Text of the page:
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Recall that $\mathbb{Z}[i]=\{a+bi:a,b \in \mathbb{Z}\}$, i.e., the Gaussian integers, and $\mathbb{Z}[\sqrt{2}]=\{a+b\sqrt{2}:a,b \in \mathbb{Z}\}$.

I want to show that $\mathbb{Z}[i] \not\cong \mathbb{Z}[\sqrt{2}]$.

Suppose, to the contrary, that they are isomorphic. Then there exists a bijective ring homomorphism $\phi: \mathbb{Z}[i] \rightarrow \mathbb{Z}[\sqrt{2}]$. Since $\phi$ is a homomorphism, it preserves additive and multiplicative identities, so $\phi(0)=0$ and $\phi(1)=1$. It also preserves sums, so for any $n \in \mathbb{Z}$, $\phi(n)=n$.

We know that $\phi(a+bi)=a'+b'\sqrt{2}$. I am trying to find an element in $\mathbb{Z}[i]$ that will map to an element in $\mathbb{Z}[\sqrt{2}]$ that will give me an equation in $\mathbb{Z}[\sqrt{2}]$ that has no solution. Some help?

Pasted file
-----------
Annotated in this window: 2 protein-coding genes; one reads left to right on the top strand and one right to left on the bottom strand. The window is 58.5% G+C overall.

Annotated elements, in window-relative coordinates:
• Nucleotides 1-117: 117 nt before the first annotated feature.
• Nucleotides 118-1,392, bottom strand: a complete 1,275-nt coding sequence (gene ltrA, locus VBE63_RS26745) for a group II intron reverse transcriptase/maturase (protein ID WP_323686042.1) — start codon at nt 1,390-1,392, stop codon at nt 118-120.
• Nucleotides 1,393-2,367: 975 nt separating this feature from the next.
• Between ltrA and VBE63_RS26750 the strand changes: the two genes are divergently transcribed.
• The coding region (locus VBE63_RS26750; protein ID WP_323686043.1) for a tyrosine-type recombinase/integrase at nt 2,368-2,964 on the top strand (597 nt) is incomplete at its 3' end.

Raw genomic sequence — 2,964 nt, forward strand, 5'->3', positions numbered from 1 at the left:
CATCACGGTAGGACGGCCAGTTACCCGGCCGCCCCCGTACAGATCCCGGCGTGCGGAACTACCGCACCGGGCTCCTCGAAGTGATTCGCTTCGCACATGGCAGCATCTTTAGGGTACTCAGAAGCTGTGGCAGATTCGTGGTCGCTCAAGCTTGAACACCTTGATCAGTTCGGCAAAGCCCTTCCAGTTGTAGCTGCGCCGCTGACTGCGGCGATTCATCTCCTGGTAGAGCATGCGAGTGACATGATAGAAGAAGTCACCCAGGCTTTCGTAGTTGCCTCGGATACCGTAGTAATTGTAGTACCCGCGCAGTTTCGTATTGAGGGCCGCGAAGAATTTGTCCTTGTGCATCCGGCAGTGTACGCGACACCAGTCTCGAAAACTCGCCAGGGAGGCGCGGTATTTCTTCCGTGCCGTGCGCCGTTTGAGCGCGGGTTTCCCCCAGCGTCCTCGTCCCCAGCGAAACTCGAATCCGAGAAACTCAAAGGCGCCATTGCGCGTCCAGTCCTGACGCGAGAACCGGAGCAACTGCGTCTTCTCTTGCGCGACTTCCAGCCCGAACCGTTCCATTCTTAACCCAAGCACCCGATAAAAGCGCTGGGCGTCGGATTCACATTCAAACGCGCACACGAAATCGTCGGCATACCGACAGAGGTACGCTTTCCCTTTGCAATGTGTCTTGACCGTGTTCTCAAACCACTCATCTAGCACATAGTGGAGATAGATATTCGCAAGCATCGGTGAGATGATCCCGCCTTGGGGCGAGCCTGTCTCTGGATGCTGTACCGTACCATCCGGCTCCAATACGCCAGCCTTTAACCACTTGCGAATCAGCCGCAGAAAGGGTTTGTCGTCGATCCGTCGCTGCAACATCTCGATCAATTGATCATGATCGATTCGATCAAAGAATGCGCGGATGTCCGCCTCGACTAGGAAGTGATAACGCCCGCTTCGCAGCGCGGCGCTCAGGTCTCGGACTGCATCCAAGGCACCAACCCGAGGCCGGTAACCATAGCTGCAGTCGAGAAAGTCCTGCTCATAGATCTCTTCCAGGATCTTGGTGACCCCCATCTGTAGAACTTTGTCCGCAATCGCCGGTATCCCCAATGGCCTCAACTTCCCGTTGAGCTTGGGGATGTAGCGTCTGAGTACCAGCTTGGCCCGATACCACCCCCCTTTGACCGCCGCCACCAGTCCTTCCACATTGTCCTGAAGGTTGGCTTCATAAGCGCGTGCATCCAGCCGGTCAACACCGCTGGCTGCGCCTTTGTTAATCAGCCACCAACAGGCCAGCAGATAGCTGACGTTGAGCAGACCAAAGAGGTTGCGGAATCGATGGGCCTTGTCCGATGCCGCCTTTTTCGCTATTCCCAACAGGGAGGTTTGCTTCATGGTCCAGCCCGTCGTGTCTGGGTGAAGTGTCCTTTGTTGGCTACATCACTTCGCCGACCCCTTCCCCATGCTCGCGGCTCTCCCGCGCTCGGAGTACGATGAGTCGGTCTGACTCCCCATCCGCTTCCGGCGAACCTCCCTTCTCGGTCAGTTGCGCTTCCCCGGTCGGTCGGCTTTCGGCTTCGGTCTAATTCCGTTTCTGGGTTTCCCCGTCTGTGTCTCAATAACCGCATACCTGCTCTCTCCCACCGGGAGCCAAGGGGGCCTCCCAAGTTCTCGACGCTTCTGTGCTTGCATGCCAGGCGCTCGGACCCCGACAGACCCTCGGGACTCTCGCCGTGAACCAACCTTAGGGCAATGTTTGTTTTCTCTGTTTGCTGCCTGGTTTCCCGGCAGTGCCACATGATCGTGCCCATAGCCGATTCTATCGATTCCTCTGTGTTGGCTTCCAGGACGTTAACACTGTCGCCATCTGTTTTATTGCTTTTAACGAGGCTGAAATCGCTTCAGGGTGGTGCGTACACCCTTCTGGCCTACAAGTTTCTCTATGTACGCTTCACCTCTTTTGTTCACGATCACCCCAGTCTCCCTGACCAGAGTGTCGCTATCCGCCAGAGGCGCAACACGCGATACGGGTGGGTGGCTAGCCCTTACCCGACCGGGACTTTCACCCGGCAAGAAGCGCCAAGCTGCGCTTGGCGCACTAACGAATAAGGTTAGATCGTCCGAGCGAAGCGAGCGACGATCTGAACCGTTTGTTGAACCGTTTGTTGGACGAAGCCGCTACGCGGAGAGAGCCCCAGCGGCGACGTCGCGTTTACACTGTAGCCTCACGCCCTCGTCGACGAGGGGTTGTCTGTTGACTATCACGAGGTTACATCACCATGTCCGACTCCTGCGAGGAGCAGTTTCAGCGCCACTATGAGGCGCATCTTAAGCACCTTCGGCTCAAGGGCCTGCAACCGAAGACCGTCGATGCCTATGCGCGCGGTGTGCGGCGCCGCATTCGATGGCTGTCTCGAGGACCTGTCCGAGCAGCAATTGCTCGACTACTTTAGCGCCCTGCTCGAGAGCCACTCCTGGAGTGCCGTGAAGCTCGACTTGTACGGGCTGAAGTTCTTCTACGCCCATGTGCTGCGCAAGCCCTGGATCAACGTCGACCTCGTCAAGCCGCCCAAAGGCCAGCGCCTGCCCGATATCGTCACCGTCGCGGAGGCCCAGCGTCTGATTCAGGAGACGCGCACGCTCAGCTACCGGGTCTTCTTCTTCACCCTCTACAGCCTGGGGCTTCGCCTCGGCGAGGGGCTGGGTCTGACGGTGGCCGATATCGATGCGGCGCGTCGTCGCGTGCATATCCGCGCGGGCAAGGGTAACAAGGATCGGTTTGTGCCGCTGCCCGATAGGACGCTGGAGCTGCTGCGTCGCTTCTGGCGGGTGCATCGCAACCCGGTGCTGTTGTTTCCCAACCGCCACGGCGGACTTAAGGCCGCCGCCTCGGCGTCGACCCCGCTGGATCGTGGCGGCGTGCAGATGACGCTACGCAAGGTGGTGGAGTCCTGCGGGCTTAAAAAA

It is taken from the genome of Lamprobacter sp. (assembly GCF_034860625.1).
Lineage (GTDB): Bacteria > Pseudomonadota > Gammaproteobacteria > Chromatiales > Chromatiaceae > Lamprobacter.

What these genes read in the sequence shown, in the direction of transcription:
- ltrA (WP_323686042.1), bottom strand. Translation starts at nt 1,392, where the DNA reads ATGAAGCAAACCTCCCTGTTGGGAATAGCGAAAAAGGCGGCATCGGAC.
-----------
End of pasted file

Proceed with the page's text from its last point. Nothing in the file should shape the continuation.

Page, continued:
Thank you.

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  • $\begingroup$ Have you tried finding an equation that involves the element $i$? $\endgroup$ – Erick Wong Apr 5 '17 at 16:40
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    $\begingroup$ The more conceptual definitions $\mathbb{Z}[i] = \mathbb{Z}[X]/(X^2+1)$ and $\mathbb{Z}[\sqrt{2}] = \mathbb{Z}[X]/(X^2-2)$, including the universal properties of such rings, suggest immediately what has to be done. $\endgroup$ – HeinrichD Apr 5 '17 at 16:43
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You are on the right track. Note that $\phi(i)=x+y\sqrt{2}$ and $$ -1=\phi(-1)=\phi(i^2)=\phi(i)^2=(x+y\sqrt{2})^2=(x^2+2y^2)+2xy\sqrt{2} $$ Can you solve this equation?

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$Z[\sqrt2]\subset \bf R$ contains no element of square root $-1$.

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  • $\begingroup$ Does this prove that the two rings are not isomorphic ? I do not think so. $\endgroup$ – Peter Apr 5 '17 at 17:46
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    $\begingroup$ If they are isomorphic the number of solutions of the equation $x^2+1=0$ is the same. $\endgroup$ – Thomas Apr 5 '17 at 19:38

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